April 7, 1893 – Huge waves crash into the mouth of the river from the lake, tearing ships from their moorings “as if the heavy hawsers with which they were fastened had been merely bits of twine.”  [Chicago Daily Tribune, April 8, 1893] At 2:30 a.m. the first wave sweeps into the harbor, and four vessels are ripped from their moorings, damaged heavily, and swept toward the lake.  A second wave follows the first, and The City of Venice is grounded at the life-saving station while the Mabel Wilson becomes stuck in the mud, broadside to the channel.  The A. P. Wright strikes the pier and then becomes stuck fast in the middle of the channel, stopping just 20 feet from the grounded Mable Wilson.  One lake captain says, “These sudden squalls in the lake cause a great movement of water in one direction.  They soon spend themselves and a reaction takes place.  Then a squall will come from an opposite direction to the first and make the swell larger.   Such a swell striking the shore at the mouth of a river will force the water into a huge wave which will carry everything before it.”  Boat owners from Lincoln Park to Racine, Wisconsin report their boats and boathouses are missing as the waves do damage all along the shore north of Chicago.

Monday, April 6, 2020

April 6, 2009 -- Olympic Evaluation Team Honored at Art Institute Gala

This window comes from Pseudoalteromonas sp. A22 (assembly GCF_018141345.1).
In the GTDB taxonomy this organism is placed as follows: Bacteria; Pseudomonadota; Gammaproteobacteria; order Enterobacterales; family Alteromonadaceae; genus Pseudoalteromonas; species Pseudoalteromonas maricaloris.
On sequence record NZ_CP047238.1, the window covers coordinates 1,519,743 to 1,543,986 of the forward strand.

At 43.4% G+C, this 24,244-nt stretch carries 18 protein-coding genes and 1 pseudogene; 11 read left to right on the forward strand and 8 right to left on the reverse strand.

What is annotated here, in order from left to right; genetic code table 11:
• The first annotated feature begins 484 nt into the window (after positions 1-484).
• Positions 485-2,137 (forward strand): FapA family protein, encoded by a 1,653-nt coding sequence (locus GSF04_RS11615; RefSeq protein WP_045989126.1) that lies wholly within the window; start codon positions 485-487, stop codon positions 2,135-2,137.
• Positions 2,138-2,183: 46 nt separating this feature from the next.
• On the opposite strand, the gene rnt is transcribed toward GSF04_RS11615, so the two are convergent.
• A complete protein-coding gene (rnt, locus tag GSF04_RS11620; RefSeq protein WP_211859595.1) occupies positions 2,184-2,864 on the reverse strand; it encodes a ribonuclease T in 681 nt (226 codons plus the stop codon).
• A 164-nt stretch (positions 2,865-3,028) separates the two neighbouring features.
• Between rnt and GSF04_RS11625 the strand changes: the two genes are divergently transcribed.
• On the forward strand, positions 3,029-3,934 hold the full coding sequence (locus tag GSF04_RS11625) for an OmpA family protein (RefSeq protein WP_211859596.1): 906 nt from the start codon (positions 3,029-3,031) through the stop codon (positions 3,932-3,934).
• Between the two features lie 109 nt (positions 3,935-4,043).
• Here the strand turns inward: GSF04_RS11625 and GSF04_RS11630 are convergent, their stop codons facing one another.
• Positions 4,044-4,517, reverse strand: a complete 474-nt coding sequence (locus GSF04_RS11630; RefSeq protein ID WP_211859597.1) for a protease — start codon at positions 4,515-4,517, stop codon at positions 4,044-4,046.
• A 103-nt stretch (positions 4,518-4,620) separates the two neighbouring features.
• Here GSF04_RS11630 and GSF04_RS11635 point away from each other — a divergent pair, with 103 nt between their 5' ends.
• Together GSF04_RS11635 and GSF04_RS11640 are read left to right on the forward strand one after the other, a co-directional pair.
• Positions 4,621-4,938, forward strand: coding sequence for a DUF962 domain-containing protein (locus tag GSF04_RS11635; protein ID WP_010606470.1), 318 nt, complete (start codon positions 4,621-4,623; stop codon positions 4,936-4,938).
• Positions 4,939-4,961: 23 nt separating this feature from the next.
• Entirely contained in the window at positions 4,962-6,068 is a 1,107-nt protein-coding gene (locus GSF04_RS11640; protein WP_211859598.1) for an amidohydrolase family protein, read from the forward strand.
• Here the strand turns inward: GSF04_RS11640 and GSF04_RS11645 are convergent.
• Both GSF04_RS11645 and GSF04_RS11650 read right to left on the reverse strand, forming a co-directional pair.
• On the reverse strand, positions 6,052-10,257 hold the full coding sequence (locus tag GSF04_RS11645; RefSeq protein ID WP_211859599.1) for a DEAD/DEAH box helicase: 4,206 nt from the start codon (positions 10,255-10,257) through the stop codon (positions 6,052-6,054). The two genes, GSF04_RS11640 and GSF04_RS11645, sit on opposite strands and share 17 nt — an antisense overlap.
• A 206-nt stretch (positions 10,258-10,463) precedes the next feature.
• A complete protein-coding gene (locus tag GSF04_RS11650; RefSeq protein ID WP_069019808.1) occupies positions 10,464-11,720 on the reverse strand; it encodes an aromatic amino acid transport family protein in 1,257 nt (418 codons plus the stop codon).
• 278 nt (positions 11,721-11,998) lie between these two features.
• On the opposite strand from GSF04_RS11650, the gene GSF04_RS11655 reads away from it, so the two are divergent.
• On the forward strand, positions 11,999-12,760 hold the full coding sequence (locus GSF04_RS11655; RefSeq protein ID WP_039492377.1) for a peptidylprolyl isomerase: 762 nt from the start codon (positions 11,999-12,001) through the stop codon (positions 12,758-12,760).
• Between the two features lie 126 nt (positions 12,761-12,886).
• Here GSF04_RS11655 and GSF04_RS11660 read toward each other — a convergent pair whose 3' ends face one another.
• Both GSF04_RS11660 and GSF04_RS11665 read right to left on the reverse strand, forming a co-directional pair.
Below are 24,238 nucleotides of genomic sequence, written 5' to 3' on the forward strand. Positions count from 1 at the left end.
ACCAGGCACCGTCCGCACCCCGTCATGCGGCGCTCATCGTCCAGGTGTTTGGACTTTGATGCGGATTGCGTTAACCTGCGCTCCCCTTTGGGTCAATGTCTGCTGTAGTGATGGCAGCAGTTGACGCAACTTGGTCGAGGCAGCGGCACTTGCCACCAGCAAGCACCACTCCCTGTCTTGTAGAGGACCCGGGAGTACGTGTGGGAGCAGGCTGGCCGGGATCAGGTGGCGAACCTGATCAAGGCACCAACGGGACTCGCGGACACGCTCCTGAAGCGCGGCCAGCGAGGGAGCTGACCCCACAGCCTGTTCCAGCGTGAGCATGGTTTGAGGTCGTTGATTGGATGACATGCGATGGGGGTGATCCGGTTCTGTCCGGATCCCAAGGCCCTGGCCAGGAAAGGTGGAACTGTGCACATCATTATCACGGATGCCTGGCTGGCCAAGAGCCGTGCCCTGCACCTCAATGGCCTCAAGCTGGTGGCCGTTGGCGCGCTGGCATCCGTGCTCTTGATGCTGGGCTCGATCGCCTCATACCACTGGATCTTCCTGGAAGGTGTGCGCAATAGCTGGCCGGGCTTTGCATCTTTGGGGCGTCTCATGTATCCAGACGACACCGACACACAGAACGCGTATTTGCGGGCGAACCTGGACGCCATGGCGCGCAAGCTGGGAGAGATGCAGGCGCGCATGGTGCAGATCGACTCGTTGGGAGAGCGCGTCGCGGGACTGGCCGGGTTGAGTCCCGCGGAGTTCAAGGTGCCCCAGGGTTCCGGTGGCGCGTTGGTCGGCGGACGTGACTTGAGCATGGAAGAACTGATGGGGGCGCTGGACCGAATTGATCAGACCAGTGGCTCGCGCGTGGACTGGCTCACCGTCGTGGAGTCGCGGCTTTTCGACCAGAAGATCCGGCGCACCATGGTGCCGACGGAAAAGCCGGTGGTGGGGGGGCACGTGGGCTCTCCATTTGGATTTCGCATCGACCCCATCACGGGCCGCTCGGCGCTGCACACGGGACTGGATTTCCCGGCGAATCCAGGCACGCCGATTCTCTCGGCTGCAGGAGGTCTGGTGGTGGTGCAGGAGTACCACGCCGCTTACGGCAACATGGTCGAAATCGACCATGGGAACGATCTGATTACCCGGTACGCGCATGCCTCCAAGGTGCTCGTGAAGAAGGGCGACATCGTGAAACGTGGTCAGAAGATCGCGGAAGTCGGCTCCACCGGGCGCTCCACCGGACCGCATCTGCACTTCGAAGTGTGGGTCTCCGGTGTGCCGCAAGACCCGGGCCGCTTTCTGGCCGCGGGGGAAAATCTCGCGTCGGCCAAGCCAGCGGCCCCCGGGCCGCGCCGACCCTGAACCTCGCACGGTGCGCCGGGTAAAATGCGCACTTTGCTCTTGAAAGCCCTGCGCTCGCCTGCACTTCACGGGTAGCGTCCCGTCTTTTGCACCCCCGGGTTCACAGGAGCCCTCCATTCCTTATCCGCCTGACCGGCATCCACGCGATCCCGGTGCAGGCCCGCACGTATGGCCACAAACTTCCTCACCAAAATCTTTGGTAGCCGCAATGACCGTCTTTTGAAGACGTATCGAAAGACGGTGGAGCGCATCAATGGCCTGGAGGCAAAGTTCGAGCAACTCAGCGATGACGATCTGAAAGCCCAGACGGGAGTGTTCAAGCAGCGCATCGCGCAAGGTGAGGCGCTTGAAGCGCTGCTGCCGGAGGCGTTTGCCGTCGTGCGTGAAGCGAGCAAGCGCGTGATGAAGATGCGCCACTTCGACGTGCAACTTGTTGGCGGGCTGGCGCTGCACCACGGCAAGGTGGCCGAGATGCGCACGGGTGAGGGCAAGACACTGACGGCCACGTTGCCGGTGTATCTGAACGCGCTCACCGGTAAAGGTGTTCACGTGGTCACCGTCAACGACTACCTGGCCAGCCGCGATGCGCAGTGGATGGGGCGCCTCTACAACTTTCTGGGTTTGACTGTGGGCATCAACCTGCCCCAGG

April 6, 2009 – As 40 protestors chant on the east side of Columbus Drive, proclaiming their opposition to Chicago’s bid for the 2016 Olympic Games, Oprah Winfrey enters the Art Institute for a reception, held in honor of the International Olympic Committee’s evaluation commission.  The evaluation team will be in the city for one more day before moving on to evaluate Tokyo, Rio de Janeiro and Madrid, the competitors in the effort to host the 2016 games.  Commission members are greeted by Mayor Richard M. Daley and a West Side dance troupe.  People on the guest list include Valerie Jarrett, United States Secretary of Education Arne Duncan, Governor Pat Quinn, former U. S. House of Representatives speaker Dennis Hastert, Nadia Comaneci, Bart Conner and Jackie Joyner-Kersee.  A number of diplomats also are among the 120 guests, along with members of some of Chicago’s wealthiest families, including J. B. Pritzker.  It is a rip-roaring evening at the museum as guests were given a tour of the brand-new Modern Wing and entertained by Buddy Guy and Koko Taylor.  Appetites are sated with a menu created by Spiaggia executive Tony Mantuano.   On October 2 the winner of the competition is announced.  It doesn’t go well for the city … you can read about that day in this entry in Connecting the Windy City.